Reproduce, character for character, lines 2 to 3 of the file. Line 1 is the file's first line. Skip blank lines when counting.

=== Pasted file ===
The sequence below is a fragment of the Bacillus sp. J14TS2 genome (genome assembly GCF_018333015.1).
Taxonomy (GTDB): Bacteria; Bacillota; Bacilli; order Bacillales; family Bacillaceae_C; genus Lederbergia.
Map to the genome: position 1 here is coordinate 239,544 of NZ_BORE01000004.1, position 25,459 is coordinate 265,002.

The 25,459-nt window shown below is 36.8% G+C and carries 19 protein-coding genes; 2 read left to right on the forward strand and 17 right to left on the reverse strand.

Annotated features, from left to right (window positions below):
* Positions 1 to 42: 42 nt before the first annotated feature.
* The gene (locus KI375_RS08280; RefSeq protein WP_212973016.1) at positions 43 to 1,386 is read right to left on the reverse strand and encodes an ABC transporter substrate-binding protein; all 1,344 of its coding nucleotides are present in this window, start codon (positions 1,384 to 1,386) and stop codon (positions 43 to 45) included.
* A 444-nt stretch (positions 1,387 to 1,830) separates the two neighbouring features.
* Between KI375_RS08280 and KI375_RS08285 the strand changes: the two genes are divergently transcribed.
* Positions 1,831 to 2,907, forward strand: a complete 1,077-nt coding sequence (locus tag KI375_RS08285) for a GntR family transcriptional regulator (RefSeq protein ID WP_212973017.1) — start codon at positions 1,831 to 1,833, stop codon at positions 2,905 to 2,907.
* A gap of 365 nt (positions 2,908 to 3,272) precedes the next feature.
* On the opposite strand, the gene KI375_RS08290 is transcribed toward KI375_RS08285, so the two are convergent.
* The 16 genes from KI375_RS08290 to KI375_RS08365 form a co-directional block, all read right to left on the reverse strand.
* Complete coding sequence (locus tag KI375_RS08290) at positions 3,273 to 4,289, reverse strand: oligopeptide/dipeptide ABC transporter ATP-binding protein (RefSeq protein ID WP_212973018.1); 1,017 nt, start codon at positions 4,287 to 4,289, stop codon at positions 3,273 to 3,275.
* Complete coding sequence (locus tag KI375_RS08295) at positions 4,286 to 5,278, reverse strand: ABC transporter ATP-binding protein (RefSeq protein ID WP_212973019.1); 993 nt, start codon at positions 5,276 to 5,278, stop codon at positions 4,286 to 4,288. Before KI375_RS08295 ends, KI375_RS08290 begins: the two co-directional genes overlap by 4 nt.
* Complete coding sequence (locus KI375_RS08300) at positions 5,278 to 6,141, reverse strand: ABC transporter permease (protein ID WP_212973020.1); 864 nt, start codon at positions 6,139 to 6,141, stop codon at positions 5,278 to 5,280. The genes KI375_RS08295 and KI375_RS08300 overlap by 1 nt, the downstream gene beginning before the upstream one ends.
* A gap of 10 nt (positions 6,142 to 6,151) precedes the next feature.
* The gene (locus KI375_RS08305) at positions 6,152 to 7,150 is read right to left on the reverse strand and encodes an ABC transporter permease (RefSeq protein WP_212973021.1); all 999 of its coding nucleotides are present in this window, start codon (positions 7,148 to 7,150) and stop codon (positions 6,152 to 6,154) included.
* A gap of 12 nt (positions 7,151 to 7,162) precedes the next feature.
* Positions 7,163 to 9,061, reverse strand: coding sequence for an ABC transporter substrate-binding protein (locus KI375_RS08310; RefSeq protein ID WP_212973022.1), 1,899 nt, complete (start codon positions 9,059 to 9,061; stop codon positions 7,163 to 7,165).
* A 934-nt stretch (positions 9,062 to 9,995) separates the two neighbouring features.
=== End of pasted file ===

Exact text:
Taxonomy (GTDB): Bacteria; Bacillota; Bacilli; order Bacillales; family Bacillaceae_C; genus Lederbergia.
Map to the genome: position 1 here is coordinate 239,544 of NZ_BORE01000004.1, position 25,459 is coordinate 265,002.